Rob Sherman Advocacy
October 20, 2006
Rob Sherman Advocacy Files Suit Against
Burbank, Illinois, for Christian Vehicle Sticker
Rob Sherman Advocacy filed a lawsuit this week
against the southwest Chicago suburb of
Burbank, Illinois, for
putting a Christian cross, amongst other imagery, on its municipal vehicle tax
sticker ("vehicle sticker") and then forcing unwilling residents to display the
central symbol of Christianity from the windshields of their cars. The
lawsuit was filed in behalf of the Plaintiff in the lawsuit, college student
Nichole Schultz, who is a resident of Burbank.
The City of Burbank, IL, is located two miles south
of Midway Airport, between Cicero Avenue (4800 West) and Harlem Avenue (7200
West) and between 75th Street and 87th Street. (The northern border varies
from 71st Street to 77th Street.)
Rob Sherman Advocacy made numerous attempts over the
past six months to persuade the City to allow residents to demonstrate in some
other way that they have paid their municipal vehicle tax. Rob Sherman
appeared at a City Council meeting in May, where he made a presentation on the
issue. Sherman exchanged several telephone calls with the Mayor and the
City Clerk. On July 10th, Sherman sent a
Letter to the City of Burbank asking that this matter be resolved without litigation.
The City declined to budge on the issue, although City officials were always
polite, courtesy and respectful in responding to Sherman. They just didn't
agree with Sherman, contending that a Christian cross, when used to mark a
cemetery grave as in the vehicle sticker depiction, is merely a generic marker
that is devoid of religious significance and therefore may legally be used on a
vehicle sticker. Now, it will be up to the a federal court to decide who's
Twenty years ago, Sherman helped Clint Harris of
Zion, IL, and Ted Kuhn of Rolling Meadows, IL, resolve similar cases, in which
there was a Christian cross on the vehicle stickers in those municipalities.
There, as in Burbank, today, the cities claimed a secular purpose for Christian
government officials to put a Christian cross on the vehicle stickers. The
Seventh Circuit Court of Appeals (federal appeals court) ruled that a cross is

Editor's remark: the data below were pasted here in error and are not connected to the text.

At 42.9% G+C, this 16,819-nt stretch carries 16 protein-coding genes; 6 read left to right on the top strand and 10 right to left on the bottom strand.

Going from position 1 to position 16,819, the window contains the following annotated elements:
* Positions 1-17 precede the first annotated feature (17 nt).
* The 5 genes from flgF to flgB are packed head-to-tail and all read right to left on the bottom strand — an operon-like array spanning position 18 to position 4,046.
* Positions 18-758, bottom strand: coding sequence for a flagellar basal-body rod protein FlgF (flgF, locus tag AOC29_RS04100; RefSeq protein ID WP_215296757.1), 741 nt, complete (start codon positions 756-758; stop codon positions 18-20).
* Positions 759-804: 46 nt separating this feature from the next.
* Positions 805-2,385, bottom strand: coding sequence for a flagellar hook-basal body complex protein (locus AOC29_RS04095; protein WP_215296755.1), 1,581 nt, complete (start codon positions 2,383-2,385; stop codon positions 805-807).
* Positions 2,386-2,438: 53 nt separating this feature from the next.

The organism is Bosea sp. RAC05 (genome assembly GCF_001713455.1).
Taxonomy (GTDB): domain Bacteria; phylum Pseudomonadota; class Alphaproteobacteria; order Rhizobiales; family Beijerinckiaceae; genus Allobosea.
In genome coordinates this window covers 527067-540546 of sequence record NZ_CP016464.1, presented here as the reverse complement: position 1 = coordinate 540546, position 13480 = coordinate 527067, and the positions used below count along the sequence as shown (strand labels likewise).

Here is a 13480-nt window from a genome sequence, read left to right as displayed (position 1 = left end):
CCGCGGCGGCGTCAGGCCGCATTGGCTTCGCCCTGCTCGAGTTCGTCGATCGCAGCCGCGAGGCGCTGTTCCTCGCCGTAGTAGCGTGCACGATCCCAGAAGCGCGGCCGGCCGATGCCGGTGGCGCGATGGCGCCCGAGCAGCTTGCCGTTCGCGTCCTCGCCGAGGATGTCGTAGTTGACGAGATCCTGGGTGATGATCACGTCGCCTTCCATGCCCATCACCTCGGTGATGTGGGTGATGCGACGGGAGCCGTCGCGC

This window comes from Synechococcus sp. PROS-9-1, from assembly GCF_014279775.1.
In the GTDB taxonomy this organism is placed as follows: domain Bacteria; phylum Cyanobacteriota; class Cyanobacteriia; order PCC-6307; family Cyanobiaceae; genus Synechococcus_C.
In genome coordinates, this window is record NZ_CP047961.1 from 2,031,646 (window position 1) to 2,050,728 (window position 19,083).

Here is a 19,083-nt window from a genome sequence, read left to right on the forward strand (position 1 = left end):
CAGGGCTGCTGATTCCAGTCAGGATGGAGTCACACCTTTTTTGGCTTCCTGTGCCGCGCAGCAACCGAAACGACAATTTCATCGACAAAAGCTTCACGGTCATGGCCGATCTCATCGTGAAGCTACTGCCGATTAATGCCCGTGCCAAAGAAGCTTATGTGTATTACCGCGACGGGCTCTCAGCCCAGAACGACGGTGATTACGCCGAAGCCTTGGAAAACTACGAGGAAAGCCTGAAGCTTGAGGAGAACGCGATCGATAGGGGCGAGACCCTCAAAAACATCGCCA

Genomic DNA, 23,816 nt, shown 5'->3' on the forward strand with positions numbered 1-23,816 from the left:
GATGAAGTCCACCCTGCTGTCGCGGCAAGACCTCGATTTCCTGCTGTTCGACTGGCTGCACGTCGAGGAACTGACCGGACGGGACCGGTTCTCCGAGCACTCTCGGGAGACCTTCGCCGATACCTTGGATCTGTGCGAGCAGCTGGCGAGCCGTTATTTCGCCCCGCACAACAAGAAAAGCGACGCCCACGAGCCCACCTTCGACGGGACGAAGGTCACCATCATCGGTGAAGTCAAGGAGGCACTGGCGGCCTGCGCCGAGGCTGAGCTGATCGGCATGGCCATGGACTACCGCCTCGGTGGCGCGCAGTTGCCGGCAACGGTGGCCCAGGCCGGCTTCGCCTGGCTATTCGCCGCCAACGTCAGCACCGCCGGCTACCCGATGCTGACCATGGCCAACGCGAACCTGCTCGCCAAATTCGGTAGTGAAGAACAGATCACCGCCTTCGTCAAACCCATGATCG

the central symbol of the Christian religion, so regardless of any claimed
secular purpose, the inclusion of a Christian cross on a vehicle sticker has a
sectarian religious effect on the "ordinary observer" and is therefore
Tribune published a story about all this on October 20, 2006.
Read the story on the Chicago Tribune web site or, for your
convenience, below is an unedited, library/archive copy of the Tribune's story:
Woman sues over 'forced Christianization' of car
By Jo Napolitano
Tribune staff reporter
Published October 19, 2006, 8:14 PM CDT
A Burbank woman is suing her
hometown in federal court for requiring her to
display what she believes is a Christian-themed
vehicle sticker on her windshield.
Nichole Schultz tried to get an exemption from
displaying the sticker because of religious
concerns, but the city denied her request, her
attorney said, so now the matter is headed to court.
The sticker depicts a soldier with a rifle, kneeling
before a gravesite emblazoned with a cross. City
officials contend the cross is a generic symbol and
was not selected for any religious meaning.
Schultz said the city is violating the Illinois
Constitution along with her 1st Amendment rights by
making her endorse a particular faith.
The lawsuit, filed Wednesday in Chicago, said that
as a result of the "forced Christianization" of her
car, she avoids driving it whenever possible. She's
not asking for the city to rescind its sticker for
everyone, but to make an exception for her.
Schultz is suing Burbank, the City Council, Mayor
Harry Klein and City Clerk Pat Roach.
Roach said Thursday that the cross is a grave
marker, not a crucifix. She said the city often
tries to incorporate a patriotic theme in its
stickers and that they usually include an American
Last year, the sticker showed an excavator and said
something about "a community at work." No one liked
it, Roach said. This year's sticker received a
warmer welcome with only two complaints.
Schultz claims Roach told her to "deal with it" when
she called to complain about the sticker. The clerk
denies ever using those words.
"I probably said something like, 'I'm surprised that
you don't like it because everybody else does,'"
Roach said. "It's been very popular."
Roach said Schultz has the option to cover up a
portion of the sticker or to cut out the cross, but
Schultz's advocates said they were never offered
such a compromise.
Rob Sherman, an atheist activist, wrote the city a
letter in July on Schultz's behalf, asking officials
to come up with a discreet solution that would keep
the matter out of court.
"Let's resolve this matter together and get it over
with without litigation and without the negative
effects that a battle over a religious issue would
cause," he said.
The city never answered, Sherman said.
The law is on Schultz's side, he said, pointing to
two cases involving religious-themed vehicle
stickers—one in Zion and the other in Rolling
Meadows—that were decided in 1991.
Sherman said, too, that there is no way to divorce
the cross symbol from its religious roots, saying
government officials often try to "accidentally"
force people to advertise their religion.
Schultz could not be reached for comment. Her
lawyer, Dmitry Feofanov, said he didn't know her
religious affiliation and that it doesn't matter.
Feofanov has a one-man firm called Chicago Lemon
Law, and most of his cases involve car fraud.
"The law is the law," he said. "This country was
founded in part because of the idea of religious
liberty. This issue was on the table in American
public life from the founding of the Republic."
Feofanov said that because the city ignored legal
precedent, the only option was to go to court.
Vincent Cainkar, an attorney representing the city,
said he would not comment on the case.